Sunday, 18 April 2010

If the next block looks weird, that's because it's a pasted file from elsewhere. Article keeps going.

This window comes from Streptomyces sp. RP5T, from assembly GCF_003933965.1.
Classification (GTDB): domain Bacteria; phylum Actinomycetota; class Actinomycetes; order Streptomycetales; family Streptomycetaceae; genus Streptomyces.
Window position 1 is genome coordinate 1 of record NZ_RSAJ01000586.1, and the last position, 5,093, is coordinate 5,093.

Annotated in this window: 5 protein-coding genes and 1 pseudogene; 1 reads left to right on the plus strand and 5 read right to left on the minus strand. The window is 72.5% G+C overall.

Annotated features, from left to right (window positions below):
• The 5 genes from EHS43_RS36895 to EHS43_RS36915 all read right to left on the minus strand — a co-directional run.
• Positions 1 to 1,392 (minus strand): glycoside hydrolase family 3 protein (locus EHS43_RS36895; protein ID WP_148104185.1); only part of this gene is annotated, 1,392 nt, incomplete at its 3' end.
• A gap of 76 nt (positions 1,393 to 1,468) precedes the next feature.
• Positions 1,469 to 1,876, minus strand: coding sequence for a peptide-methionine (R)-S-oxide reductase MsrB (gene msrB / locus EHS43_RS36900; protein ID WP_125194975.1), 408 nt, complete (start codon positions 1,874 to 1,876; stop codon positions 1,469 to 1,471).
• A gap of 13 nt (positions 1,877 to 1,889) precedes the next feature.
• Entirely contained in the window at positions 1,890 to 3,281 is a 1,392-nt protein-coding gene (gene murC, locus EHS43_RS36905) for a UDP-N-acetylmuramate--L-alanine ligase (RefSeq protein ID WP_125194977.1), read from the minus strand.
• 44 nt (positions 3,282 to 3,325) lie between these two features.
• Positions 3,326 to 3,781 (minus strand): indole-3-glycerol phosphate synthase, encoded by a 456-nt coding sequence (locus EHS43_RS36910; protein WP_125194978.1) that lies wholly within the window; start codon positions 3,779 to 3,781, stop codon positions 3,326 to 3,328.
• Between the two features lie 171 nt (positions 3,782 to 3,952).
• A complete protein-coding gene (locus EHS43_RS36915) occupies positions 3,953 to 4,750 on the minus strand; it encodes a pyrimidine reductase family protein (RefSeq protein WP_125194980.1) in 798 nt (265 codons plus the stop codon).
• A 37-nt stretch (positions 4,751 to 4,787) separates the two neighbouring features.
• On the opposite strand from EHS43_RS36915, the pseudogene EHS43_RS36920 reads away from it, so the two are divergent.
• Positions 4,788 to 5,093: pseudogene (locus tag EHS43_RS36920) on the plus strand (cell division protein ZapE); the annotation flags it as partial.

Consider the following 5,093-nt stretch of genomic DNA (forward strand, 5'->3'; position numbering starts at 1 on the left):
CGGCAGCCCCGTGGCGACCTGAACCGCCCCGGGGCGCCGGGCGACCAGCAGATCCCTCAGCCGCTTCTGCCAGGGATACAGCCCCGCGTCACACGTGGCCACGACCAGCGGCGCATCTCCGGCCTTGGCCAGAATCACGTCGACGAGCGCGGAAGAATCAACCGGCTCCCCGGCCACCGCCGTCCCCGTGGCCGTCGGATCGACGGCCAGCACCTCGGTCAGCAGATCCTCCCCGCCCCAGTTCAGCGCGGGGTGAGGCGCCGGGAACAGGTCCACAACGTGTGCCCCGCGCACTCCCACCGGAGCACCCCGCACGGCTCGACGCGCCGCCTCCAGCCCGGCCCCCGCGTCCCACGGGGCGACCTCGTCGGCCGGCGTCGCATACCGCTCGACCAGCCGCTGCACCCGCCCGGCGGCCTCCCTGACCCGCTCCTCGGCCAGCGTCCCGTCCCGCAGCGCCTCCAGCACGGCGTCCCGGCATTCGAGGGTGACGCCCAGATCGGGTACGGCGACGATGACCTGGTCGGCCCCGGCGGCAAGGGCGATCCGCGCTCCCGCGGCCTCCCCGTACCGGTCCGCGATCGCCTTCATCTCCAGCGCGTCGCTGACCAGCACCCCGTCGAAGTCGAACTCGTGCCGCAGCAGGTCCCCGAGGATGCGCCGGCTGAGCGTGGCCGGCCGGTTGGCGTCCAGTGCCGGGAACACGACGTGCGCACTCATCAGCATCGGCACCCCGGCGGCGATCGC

Social inclusion and local sites To Leeds today for the second Talk About Local unconference on local websites - a more relaxed event than the last, exuding a more confident, 'we know what we're doing' getting-on-with-it air. Nice pic of TAL founder William Perrin taken from the Cover It Live coverage here. I got in a huddle with a few others to explore the contrasts between local sites in low-income neighbourhoods and in more affluent or mixed areas. There were about 10 of us, but it must have been a subject of interest because when we emerged, it turned out a separate group had formed to discuss the same topic. That's a risk with the unconference format I guess. They were probably a bit posher than us, I'd say. I bet they had comfy seats. I proposed the session because I'm interested in two possibilities: local sites in low income areas are realistic but may require different approaches, including sustained community development; local sites in mixed areas will appeal to, and be exploited disproportionately by those accustomed to power and influence - crowding-out those in the neighbourhood who might have the most to gain in terms of increased social capital. Anyway we're not proud, so here are a few points (in no particular order) that I picked up or which occurred to me during our session: Bad press (labelling) can be a provocation that gives rise to a local site. There still seems to be little perception in the community development field of the potential of local sites. (Some weary head-banging on this...) In a low-income neighbourhood, the other forms of media that are funded by advertising don’t apply to you, so what else have you got that might speak for you? There may be a tendency to under-estimate levels of internet penetration in these neighbourhoods. (Some credit for the high levels was apportioned to Facebook). A degree of inertia about issues locally suggests the need for an intense level of intervention (but see point 2 above). Get people together in a room. The offline is as important as the online. If you live in a neighbourhood where you can't get people together in a room, you betta get some CD and hope you're not stuffed by point 2 above. Beware the tyranny of text: this tech releases video and sound, so use it. The behaviour in social media spaces is something that some people just don’t get. (Like trust – some people become immediately distrustful in online conversation). We may have to make the case for amplifying the voices that otherwise don’t get heard (but see point 2 above...) I had to leave after lunch but there's a real buzzy feel to this movement now. Back in 2008 I organised an event with CABE which led me to predict that 09 would be the year of local websites. OK, not far wrong.

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